1908. A gruesome death on board the Sky Liner RMS Macedonia exposes the clash of class, secrets and sexuality in upper class Edwardian society. On her journey home Maliha Anderson, Anglo-Indian daughter of a Scottish engineer and a Brahmin scholar, hopes to make peace with her past, her future and what she sees in the mirror every day – until the nurse of wheelchair-bound General Makepeace-Flynn is murdered. The General declares his innocence and Maliha is the only one to believe his story. With landfall in India only hours away Maliha must find the real murderer before the culprit can escape, even though doing so puts her own life at risk.
A 92-page novella by Steve Turnbull
I bought MURDER OUT OF THE BLUE at the Steampunk convention, Steampunks in Space, last year (and it is also listed under ‘Steampunk’ on Amazon), but I’d have to admit that there was less Steampunk involved than I expected. Perhaps this comes from the assumption that all Steampunk contains gadgets and gears and top hats perched at a less-than-discreet angle.
Which – as one knows – is all rather jolly poppycock.
Anyway, the vibe I got from reading was, for the most part, more Dieselpunk. At least, had I not known the era, I would have said late 1920s, early ‘30s. One character, Temperance, even appears in my mind in an early flapper-style dress, complete with long cigarette holder. Nevertheless, I’d say the setting felt realistic and absorbing.
Just not my vision of Steampunk. And I’m totally allowed to say that.
I’d also say that the blurb makes out that there is more plot than there actually is, but I suppose that’s what one can expect from a novella. For those of you who know Steampunk writing, it’s a far cry from the heavy, action-packed writing of Cherie Priest or the teasing, poking-fun-at-society of Gail Carriger.
This was an interesting read with an Agatha-Christie-esque feel to the writing with the idea of limited suspects in an enclosed space without police. Murder could happen at any point, and indeed it does, followed swiftly by a suicide, which only heightens the drama and the resolve of the protagonist.
I managed to guess the murderer, though not the motive, and I suspect this may have come from my Agatha-Christie-reading suspect-everyone mentality! Nevertheless, I liked the touch of every suspect having a secret or something to keep from others. The characterisation, too, was strong, though a touch on the archetype side – the General in the wheelchair, his acidic wife, the ‘modern’ woman and the happily-married couple. In a novella, there is little time for extensive character development, but I saw glimmers of it where necessary.
Maliha was a sympathetic protagonist. Although I couldn’t empathise with her being biracial, I liked that it played in an aspect of her investigations and one of the reasons she was able to be more intellectual than the average Edwardian 19-year-old. She’s been through enough already that she’s developed a hard-enough skin to snoop.
“What are you doing?” said Temperance from the door.
“I am told gentlemen are not attracted to women who think.”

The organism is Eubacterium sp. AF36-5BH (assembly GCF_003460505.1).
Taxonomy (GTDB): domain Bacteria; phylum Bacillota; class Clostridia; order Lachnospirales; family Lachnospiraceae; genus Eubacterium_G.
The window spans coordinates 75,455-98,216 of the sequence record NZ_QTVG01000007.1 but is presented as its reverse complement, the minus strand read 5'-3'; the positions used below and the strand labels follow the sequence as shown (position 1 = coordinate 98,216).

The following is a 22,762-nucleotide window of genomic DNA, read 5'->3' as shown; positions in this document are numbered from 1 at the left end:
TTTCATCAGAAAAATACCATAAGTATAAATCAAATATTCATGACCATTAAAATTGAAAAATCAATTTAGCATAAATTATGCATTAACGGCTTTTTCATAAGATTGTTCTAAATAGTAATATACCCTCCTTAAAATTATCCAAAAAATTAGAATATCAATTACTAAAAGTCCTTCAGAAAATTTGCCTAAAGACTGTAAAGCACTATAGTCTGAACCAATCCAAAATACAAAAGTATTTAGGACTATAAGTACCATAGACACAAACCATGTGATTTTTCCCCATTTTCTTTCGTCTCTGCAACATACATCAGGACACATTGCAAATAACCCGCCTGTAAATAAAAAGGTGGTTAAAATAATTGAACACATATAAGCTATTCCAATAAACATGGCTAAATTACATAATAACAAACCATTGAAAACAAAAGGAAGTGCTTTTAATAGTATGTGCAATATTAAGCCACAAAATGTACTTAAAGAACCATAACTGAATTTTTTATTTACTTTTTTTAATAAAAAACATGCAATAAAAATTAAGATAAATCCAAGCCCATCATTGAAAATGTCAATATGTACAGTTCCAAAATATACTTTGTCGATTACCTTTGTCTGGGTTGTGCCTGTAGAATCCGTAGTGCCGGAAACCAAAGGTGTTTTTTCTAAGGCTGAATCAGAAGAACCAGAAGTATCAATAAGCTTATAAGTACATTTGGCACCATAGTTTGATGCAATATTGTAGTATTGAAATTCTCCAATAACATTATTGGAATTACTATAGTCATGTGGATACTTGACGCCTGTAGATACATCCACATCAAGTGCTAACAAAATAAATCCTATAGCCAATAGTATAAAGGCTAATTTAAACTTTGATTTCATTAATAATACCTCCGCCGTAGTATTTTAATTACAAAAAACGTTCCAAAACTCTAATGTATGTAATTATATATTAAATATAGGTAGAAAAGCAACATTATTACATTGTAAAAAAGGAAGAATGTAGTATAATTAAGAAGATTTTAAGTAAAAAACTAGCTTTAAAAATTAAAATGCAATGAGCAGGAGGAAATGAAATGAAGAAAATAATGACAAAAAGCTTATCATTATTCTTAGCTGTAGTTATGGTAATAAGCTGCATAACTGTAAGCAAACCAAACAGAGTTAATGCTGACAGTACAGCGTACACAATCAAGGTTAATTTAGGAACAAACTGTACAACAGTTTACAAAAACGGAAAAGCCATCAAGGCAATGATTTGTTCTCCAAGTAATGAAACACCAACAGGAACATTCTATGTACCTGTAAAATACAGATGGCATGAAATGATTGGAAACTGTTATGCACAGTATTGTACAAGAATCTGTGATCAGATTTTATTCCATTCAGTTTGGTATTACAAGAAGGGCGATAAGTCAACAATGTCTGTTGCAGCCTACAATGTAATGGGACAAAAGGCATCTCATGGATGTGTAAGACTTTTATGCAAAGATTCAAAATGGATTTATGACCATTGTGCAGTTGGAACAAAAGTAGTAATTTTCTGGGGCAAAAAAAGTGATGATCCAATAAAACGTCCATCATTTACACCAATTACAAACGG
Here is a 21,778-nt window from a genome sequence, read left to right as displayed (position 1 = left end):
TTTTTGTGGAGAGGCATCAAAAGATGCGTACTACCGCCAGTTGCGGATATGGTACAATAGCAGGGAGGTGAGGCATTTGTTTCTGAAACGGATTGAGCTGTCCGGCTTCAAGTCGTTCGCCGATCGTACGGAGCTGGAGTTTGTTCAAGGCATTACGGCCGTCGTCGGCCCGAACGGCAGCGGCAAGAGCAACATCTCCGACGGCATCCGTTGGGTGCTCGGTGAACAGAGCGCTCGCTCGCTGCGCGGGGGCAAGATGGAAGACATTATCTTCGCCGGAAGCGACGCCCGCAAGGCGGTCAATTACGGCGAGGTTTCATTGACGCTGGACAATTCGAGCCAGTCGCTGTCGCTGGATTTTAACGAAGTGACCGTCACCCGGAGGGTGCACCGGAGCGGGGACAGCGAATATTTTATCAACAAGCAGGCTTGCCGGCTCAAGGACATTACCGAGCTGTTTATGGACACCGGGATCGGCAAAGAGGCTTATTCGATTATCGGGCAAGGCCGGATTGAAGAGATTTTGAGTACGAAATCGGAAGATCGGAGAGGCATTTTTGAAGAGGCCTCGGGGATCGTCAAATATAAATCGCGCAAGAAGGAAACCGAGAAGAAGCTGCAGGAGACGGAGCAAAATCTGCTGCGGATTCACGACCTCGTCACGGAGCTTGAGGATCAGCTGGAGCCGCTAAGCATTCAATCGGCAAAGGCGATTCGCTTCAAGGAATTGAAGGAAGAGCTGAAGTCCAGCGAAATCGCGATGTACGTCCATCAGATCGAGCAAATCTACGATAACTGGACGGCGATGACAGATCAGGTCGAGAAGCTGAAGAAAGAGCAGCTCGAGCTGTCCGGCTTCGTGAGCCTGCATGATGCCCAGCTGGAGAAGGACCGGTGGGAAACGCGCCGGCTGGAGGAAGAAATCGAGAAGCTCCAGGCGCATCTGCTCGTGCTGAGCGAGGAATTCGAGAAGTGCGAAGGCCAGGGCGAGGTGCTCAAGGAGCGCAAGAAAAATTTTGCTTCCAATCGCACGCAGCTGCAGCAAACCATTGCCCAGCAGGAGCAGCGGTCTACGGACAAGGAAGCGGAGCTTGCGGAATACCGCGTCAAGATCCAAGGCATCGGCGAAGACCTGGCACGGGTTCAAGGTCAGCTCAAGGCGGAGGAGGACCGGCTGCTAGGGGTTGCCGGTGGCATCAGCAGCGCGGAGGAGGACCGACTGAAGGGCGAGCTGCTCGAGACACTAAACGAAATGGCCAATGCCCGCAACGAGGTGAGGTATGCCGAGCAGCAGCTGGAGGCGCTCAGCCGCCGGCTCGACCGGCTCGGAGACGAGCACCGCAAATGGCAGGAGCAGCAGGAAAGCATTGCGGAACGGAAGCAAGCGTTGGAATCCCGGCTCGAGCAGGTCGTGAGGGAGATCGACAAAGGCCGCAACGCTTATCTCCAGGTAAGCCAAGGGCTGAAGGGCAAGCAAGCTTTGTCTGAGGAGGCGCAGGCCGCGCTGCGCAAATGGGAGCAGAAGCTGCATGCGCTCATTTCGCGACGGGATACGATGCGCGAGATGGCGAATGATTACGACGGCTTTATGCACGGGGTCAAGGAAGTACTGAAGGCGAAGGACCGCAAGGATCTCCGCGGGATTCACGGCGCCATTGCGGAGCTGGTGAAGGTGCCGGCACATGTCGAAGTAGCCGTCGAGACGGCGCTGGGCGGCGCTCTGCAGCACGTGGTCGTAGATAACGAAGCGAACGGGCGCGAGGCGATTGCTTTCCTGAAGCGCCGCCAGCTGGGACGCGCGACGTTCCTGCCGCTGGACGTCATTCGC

Indeed, it is snippets like that one that bring the characters to life. It’s cliché (one would find it in most a Christie novel), but nice to have something that one takes for granted in the 21st Century said out in the open.
I enjoyed the voice of the piece, even if there were times I felt it could be stronger. The novella is written in third-person (and has a couple of POV swaps that I felt could have been omitted) and this takes us away from really knowing Maliha’s sense of person. We weren’t close to her. In addition, some sentences I found were overwritten and sounded a little pretentious for the prose, and I spotted a fair number of run-on sentences, which made me stop and pull a face.
Overall, though, it was an enjoyable short read, and I would recommend it for those of you who are fans of Agatha Christie books and the pacing of the TV episodes, rather than for the Steampunk side, which doesn’t play much into the plot, as the author intended (which is a good thing in terms of the story, but I would’ve preferred more gadgets and sparking science).
I’d say 3 ½ stars out of five.
I’m not sure yet if I’ll pick up the other novellas in the Maliha Anderson series. The epilogue hinted at more to come, a cadence yet to close, and I liked how quick to read this novella was, even though the pacing wasn’t rushed. I’m just not desperate to read on yet.
One thought on “Whodunnit On a Sky Cruiser: A Review of MURDER OUT OF THE BLUE”
Steve also considers them to be primarily crime mysteries set in an alternate history, rather than alterna-tech. They are mostly in Steampunk because it is the closest to Teslapunk that retailers have. There is a little more tech in some of the later volumes, but they stay on the mystery side of the line. If you’re curious, I reviewed the compilation here: https://davidjhiggins.wordpress.com/2014/09/26/maliha-anderson-mysteries-volume-1-by-steve-turnbull/
His Frozen Beauty series follows the crew of a Tesla-enhanced dirigible, so might be worth a glance if you want a little more tech.